Diana Videva is a psychologist, a member of the Management Board of the “Demetra” Association and a professional with over twenty-five years of experience.
How did the topic of violence against women and girls become part of your professional path?
My conscious professional path began with the topic of violence against women and domestic violence in a small consulting office. Subsequently, the topic expanded to different types of gender-based violence. My first protest against stereotypical roles and expectations for the role of women began in my early years. It was related to education. I was already married and it was not very acceptable to continue studying at a university after already having a semi-university education. The discriminatory attitude towards women was recognized both in the workplace and in society. She had to be someone’s wife or daughter, otherwise she didn’t have much chance of success.
I think we still encounter this belief in society today, especially in smaller towns. As a woman, I have always felt the different treatment of both men and women in terms of the stereotypical behaviors and roles that are expected of me. I have always rebelled and opposed these beliefs, which also determined my choice of professional path, namely a helping profession related to the fight against violence and gender-based violence against women and children. Even today, I face this intransigence in myself daily, especially in situations of child abuse, because they are the most defenseless. I painfully experience the powerlessness I face in situations of impasse, but I continue with the hope that every fate and life is precious and only respecting the rights of women and children gives us a chance to live in a better and peaceful world.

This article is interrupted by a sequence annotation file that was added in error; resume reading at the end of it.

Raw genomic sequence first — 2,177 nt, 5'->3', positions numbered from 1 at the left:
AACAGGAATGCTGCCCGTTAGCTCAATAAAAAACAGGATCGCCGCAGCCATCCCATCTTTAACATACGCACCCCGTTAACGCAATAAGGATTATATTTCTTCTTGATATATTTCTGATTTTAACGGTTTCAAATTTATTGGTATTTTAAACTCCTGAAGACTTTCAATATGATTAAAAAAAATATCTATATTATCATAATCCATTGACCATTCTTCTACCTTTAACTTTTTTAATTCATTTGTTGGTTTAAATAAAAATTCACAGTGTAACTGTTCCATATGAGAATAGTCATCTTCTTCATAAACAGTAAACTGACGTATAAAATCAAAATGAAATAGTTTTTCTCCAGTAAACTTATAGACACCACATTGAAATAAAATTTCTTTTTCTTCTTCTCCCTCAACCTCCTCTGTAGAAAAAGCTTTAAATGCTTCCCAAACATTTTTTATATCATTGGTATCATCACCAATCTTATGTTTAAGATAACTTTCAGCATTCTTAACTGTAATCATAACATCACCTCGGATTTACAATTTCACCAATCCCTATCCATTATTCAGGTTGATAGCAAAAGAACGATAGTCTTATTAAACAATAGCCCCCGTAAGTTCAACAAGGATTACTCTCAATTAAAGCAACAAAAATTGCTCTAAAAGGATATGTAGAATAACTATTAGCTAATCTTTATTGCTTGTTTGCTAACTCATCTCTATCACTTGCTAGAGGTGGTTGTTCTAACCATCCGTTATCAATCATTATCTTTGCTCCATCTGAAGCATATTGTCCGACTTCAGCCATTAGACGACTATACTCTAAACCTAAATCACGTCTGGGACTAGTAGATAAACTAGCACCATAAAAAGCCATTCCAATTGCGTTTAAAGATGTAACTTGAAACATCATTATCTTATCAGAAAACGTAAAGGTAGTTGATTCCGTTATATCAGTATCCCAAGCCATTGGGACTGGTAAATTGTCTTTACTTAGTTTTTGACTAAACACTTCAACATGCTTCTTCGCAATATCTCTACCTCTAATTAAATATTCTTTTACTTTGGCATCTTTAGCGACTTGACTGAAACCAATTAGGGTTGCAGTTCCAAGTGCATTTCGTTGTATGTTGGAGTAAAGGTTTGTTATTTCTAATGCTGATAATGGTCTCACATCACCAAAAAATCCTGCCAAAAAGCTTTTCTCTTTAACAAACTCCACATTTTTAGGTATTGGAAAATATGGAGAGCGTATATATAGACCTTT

What will you present at the conference on March 27 in Plovdiv?
I have been in this field for twenty-five years, namely helping and supporting victims of domestic and gender-based violence. What I will present are the achievements (specifically of the organization I work for, Demetra Association) during these years related to victim assistance, as well as what are those gaps in the protection and care systems that need to be filled in order for victim assistance to be effective. And what is urgent at the moment is the adoption of the amendment to the Social Security Act and, more specifically, the specialized services for victims of domestic violence. Of course, the other proposals to the law, such as a coordinating body and national statistics, are also of particular importance and necessity.
Why do you think this issue is important right now?
State commitment and responsibility is key in the proposed addition to the law. Until now, services and assistance for victims are offered by NGOs, which over time have gained expertise in providing services, but timely protection could not be provided without the active participation of the state and institutions.
What do you think is the most urgent to change in the current situation in Bulgaria, specifically on the subject of violence against women and domestic violence?
All proposals in the law to amend and add to the ЗЗДН are urgent and important for adoption and implementation. Otherwise, the sense of hopelessness of the victims and impunity of the perpetrators will continue to generate conflicts, including with fatal consequences for the parties.